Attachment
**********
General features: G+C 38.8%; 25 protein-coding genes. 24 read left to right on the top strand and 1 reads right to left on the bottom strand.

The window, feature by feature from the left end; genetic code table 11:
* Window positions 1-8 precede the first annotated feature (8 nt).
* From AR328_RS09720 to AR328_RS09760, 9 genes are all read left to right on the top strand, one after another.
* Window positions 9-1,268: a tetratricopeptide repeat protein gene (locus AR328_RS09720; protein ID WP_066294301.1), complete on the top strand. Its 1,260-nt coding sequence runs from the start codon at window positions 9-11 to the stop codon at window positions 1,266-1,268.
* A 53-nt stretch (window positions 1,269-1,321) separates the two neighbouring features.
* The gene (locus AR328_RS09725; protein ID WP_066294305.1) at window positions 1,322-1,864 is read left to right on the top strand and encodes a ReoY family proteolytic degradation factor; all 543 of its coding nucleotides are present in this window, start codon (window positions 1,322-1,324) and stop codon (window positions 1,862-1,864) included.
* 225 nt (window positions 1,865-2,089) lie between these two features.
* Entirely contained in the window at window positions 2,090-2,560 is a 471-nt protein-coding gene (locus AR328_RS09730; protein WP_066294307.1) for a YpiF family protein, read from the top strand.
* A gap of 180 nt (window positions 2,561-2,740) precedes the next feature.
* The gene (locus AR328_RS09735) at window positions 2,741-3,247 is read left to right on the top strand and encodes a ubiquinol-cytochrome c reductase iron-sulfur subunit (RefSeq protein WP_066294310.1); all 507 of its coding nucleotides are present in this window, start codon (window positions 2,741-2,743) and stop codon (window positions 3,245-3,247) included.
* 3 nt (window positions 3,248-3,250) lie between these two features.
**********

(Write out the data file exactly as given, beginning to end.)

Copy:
General features: G+C 38.8%; 25 protein-coding genes. 24 read left to right on the top strand and 1 reads right to left on the bottom strand.

The window, feature by feature from the left end; genetic code table 11:
* Window positions 1-8 precede the first annotated feature (8 nt).
* From AR328_RS09720 to AR328_RS09760, 9 genes are all read left to right on the top strand, one after another.
* Window positions 9-1,268: a tetratricopeptide repeat protein gene (locus AR328_RS09720; protein ID WP_066294301.1), complete on the top strand. Its 1,260-nt coding sequence runs from the start codon at window positions 9-11 to the stop codon at window positions 1,266-1,268.
* A 53-nt stretch (window positions 1,269-1,321) separates the two neighbouring features.
* The gene (locus AR328_RS09725; protein ID WP_066294305.1) at window positions 1,322-1,864 is read left to right on the top strand and encodes a ReoY family proteolytic degradation factor; all 543 of its coding nucleotides are present in this window, start codon (window positions 1,322-1,324) and stop codon (window positions 1,862-1,864) included.
* 225 nt (window positions 1,865-2,089) lie between these two features.
* Entirely contained in the window at window positions 2,090-2,560 is a 471-nt protein-coding gene (locus AR328_RS09730; protein WP_066294307.1) for a YpiF family protein, read from the top strand.
* A gap of 180 nt (window positions 2,561-2,740) precedes the next feature.
* The gene (locus AR328_RS09735) at window positions 2,741-3,247 is read left to right on the top strand and encodes a ubiquinol-cytochrome c reductase iron-sulfur subunit (RefSeq protein WP_066294310.1); all 507 of its coding nucleotides are present in this window, start codon (window positions 2,741-2,743) and stop codon (window positions 3,245-3,247) included.
* 3 nt (window positions 3,248-3,250) lie between these two features.